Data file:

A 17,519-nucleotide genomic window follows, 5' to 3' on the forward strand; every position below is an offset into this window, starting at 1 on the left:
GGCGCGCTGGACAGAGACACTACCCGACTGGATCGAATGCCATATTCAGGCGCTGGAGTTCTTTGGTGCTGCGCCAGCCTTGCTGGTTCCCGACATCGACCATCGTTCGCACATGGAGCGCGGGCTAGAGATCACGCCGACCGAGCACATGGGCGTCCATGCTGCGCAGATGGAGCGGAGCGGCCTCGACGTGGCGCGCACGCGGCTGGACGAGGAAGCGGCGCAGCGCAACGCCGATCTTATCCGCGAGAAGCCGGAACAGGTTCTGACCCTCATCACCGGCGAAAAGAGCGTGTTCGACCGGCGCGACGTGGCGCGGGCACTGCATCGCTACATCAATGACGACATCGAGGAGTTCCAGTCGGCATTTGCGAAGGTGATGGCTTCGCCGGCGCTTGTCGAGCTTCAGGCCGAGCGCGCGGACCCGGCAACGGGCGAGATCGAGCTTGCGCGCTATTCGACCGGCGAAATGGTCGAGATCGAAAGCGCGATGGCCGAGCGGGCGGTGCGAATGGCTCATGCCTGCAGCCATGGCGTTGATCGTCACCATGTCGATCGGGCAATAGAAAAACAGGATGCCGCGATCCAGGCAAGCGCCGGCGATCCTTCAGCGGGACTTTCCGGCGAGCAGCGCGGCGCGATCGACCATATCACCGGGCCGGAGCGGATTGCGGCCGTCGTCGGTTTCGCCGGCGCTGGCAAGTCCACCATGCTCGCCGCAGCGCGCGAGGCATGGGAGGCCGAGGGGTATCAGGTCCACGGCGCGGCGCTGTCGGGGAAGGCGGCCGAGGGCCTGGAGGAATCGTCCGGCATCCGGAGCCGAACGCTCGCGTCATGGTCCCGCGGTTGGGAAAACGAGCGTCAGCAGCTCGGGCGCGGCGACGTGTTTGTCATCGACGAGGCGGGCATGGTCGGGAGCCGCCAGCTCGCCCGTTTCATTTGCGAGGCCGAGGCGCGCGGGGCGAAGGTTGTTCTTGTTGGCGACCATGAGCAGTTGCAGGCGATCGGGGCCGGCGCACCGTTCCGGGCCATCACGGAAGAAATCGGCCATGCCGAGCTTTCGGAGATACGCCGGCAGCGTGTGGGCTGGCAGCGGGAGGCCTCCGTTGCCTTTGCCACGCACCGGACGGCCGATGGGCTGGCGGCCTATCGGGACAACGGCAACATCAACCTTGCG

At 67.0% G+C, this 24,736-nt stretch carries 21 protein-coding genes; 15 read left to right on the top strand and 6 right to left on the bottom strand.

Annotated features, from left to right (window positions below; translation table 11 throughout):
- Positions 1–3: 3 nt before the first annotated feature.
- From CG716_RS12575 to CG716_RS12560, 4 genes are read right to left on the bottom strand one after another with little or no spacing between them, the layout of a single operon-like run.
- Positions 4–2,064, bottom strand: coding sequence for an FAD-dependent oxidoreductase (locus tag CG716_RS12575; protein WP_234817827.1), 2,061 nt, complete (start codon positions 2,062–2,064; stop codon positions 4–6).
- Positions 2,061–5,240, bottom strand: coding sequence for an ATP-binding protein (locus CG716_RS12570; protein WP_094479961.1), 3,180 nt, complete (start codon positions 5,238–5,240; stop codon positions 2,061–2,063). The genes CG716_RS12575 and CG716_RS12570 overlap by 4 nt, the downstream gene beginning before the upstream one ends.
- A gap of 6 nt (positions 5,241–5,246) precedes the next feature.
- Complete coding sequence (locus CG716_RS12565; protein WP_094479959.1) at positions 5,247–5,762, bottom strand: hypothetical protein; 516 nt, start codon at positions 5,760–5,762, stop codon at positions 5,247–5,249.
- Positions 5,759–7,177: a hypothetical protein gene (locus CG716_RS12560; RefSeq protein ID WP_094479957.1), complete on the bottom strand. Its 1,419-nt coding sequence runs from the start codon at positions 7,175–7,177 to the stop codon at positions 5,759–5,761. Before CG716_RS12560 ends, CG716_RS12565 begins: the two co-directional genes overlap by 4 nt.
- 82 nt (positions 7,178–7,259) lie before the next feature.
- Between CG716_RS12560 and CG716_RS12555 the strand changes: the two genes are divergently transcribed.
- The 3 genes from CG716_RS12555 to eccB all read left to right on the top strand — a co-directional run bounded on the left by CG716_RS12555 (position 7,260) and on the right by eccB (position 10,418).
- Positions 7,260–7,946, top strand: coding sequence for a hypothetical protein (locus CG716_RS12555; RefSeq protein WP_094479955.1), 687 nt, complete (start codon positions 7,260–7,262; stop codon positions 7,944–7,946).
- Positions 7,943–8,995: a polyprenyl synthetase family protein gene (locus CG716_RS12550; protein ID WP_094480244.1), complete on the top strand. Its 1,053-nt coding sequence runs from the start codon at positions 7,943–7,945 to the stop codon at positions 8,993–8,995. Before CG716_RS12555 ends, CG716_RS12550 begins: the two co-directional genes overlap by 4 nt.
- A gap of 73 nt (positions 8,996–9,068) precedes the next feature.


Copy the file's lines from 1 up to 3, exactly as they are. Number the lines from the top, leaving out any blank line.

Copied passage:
A 17,519-nucleotide genomic window follows, 5' to 3' on the forward strand; every position below is an offset into this window, starting at 1 on the left:
GGCGCGCTGGACAGAGACACTACCCGACTGGATCGAATGCCATATTCAGGCGCTGGAGTTCTTTGGTGCTGCGCCAGCCTTGCTGGTTCCCGACATCGACCATCGTTCGCACATGGAGCGCGGGCTAGAGATCACGCCGACCGAGCACATGGGCGTCCATGCTGCGCAGATGGAGCGGAGCGGCCTCGACGTGGCGCGCACGCGGCTGGACGAGGAAGCGGCGCAGCGCAACGCCGATCTTATCCGCGAGAAGCCGGAACAGGTTCTGACCCTCATCACCGGCGAAAAGAGCGTGTTCGACCGGCGCGACGTGGCGCGGGCACTGCATCGCTACATCAATGACGACATCGAGGAGTTCCAGTCGGCATTTGCGAAGGTGATGGCTTCGCCGGCGCTTGTCGAGCTTCAGGCCGAGCGCGCGGACCCGGCAACGGGCGAGATCGAGCTTGCGCGCTATTCGACCGGCGAAATGGTCGAGATCGAAAGCGCGATGGCCGAGCGGGCGGTGCGAATGGCTCATGCCTGCAGCCATGGCGTTGATCGTCACCATGTCGATCGGGCAATAGAAAAACAGGATGCCGCGATCCAGGCAAGCGCCGGCGATCCTTCAGCGGGACTTTCCGGCGAGCAGCGCGGCGCGATCGACCATATCACCGGGCCGGAGCGGATTGCGGCCGTCGTCGGTTTCGCCGGCGCTGGCAAGTCCACCATGCTCGCCGCAGCGCGCGAGGCATGGGAGGCCGAGGGGTATCAGGTCCACGGCGCGGCGCTGTCGGGGAAGGCGGCCGAGGGCCTGGAGGAATCGTCCGGCATCCGGAGCCGAACGCTCGCGTCATGGTCCCGCGGTTGGGAAAACGAGCGTCAGCAGCTCGGGCGCGGCGACGTGTTTGTCATCGACGAGGCGGGCATGGTCGGGAGCCGCCAGCTCGCCCGTTTCATTTGCGAGGCCGAGGCGCGCGGGGCGAAGGTTGTTCTTGTTGGCGACCATGAGCAGTTGCAGGCGATCGGGGCCGGCGCACCGTTCCGGGCCATCACGGAAGAAATCGGCCATGCCGAGCTTTCGGAGATACGCCGGCAGCGTGTGGGCTGGCAGCGGGAGGCCTCCGTTGCCTTTGCCACGCACCGGACGGCCGATGGGCTGGCGGCCTATCGGGACAACGGCAACATCAACCTTGCG

At 67.0% G+C, this 24,736-nt stretch carries 21 protein-coding genes; 15 read left to right on the top strand and 6 right to left on the bottom strand.